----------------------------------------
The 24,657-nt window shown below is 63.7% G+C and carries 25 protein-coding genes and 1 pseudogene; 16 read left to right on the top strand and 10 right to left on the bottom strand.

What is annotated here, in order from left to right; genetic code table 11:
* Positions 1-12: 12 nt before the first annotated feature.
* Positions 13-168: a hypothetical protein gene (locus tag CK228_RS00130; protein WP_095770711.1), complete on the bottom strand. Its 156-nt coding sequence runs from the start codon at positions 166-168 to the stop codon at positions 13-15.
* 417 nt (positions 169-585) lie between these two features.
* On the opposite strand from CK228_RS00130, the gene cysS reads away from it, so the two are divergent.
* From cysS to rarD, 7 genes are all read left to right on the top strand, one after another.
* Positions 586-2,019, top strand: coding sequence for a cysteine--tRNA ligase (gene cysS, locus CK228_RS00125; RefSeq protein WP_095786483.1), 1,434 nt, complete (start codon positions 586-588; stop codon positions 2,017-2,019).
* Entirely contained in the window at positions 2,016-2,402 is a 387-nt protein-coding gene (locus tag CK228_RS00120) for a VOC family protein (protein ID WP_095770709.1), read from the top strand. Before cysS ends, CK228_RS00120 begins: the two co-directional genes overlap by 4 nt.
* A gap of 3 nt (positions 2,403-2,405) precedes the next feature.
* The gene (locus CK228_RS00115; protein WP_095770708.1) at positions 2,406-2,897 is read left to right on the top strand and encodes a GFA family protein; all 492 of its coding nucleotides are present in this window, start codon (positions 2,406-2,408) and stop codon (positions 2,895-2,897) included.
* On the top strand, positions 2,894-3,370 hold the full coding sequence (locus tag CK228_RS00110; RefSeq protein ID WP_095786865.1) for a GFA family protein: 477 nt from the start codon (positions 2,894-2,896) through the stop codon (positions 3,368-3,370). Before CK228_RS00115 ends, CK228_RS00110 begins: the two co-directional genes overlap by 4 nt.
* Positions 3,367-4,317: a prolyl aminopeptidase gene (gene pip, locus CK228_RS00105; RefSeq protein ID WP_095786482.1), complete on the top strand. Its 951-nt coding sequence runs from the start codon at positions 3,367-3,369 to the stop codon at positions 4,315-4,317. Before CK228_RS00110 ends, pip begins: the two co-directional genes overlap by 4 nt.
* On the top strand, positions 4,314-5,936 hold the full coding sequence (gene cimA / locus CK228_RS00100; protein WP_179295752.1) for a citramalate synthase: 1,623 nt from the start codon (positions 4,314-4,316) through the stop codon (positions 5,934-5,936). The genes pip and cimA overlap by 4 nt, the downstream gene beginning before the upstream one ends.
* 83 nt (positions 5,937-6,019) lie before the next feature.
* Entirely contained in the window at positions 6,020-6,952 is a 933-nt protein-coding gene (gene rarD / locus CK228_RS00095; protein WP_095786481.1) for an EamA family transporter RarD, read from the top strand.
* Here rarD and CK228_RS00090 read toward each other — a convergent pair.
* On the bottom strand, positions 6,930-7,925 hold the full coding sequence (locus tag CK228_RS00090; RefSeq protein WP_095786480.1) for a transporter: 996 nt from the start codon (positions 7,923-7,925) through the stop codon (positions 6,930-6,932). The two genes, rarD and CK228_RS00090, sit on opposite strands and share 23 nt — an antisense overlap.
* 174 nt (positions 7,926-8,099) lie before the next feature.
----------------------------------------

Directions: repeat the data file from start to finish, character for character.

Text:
The 24,657-nt window shown below is 63.7% G+C and carries 25 protein-coding genes and 1 pseudogene; 16 read left to right on the top strand and 10 right to left on the bottom strand.

What is annotated here, in order from left to right; genetic code table 11:
* Positions 1-12: 12 nt before the first annotated feature.
* Positions 13-168: a hypothetical protein gene (locus tag CK228_RS00130; protein WP_095770711.1), complete on the bottom strand. Its 156-nt coding sequence runs from the start codon at positions 166-168 to the stop codon at positions 13-15.
* 417 nt (positions 169-585) lie between these two features.
* On the opposite strand from CK228_RS00130, the gene cysS reads away from it, so the two are divergent.
* From cysS to rarD, 7 genes are all read left to right on the top strand, one after another.
* Positions 586-2,019, top strand: coding sequence for a cysteine--tRNA ligase (gene cysS, locus CK228_RS00125; RefSeq protein WP_095786483.1), 1,434 nt, complete (start codon positions 586-588; stop codon positions 2,017-2,019).
* Entirely contained in the window at positions 2,016-2,402 is a 387-nt protein-coding gene (locus tag CK228_RS00120) for a VOC family protein (protein ID WP_095770709.1), read from the top strand. Before cysS ends, CK228_RS00120 begins: the two co-directional genes overlap by 4 nt.
* A gap of 3 nt (positions 2,403-2,405) precedes the next feature.
* The gene (locus CK228_RS00115; protein WP_095770708.1) at positions 2,406-2,897 is read left to right on the top strand and encodes a GFA family protein; all 492 of its coding nucleotides are present in this window, start codon (positions 2,406-2,408) and stop codon (positions 2,895-2,897) included.
* On the top strand, positions 2,894-3,370 hold the full coding sequence (locus tag CK228_RS00110; RefSeq protein ID WP_095786865.1) for a GFA family protein: 477 nt from the start codon (positions 2,894-2,896) through the stop codon (positions 3,368-3,370). Before CK228_RS00115 ends, CK228_RS00110 begins: the two co-directional genes overlap by 4 nt.
* Positions 3,367-4,317: a prolyl aminopeptidase gene (gene pip, locus CK228_RS00105; RefSeq protein ID WP_095786482.1), complete on the top strand. Its 951-nt coding sequence runs from the start codon at positions 3,367-3,369 to the stop codon at positions 4,315-4,317. Before CK228_RS00110 ends, pip begins: the two co-directional genes overlap by 4 nt.
* On the top strand, positions 4,314-5,936 hold the full coding sequence (gene cimA / locus CK228_RS00100; protein WP_179295752.1) for a citramalate synthase: 1,623 nt from the start codon (positions 4,314-4,316) through the stop codon (positions 5,934-5,936). The genes pip and cimA overlap by 4 nt, the downstream gene beginning before the upstream one ends.
* 83 nt (positions 5,937-6,019) lie before the next feature.
* Entirely contained in the window at positions 6,020-6,952 is a 933-nt protein-coding gene (gene rarD / locus CK228_RS00095; protein WP_095786481.1) for an EamA family transporter RarD, read from the top strand.
* Here rarD and CK228_RS00090 read toward each other — a convergent pair.
* On the bottom strand, positions 6,930-7,925 hold the full coding sequence (locus tag CK228_RS00090; RefSeq protein WP_095786480.1) for a transporter: 996 nt from the start codon (positions 7,923-7,925) through the stop codon (positions 6,930-6,932). The two genes, rarD and CK228_RS00090, sit on opposite strands and share 23 nt — an antisense overlap.
* 174 nt (positions 7,926-8,099) lie before the next feature.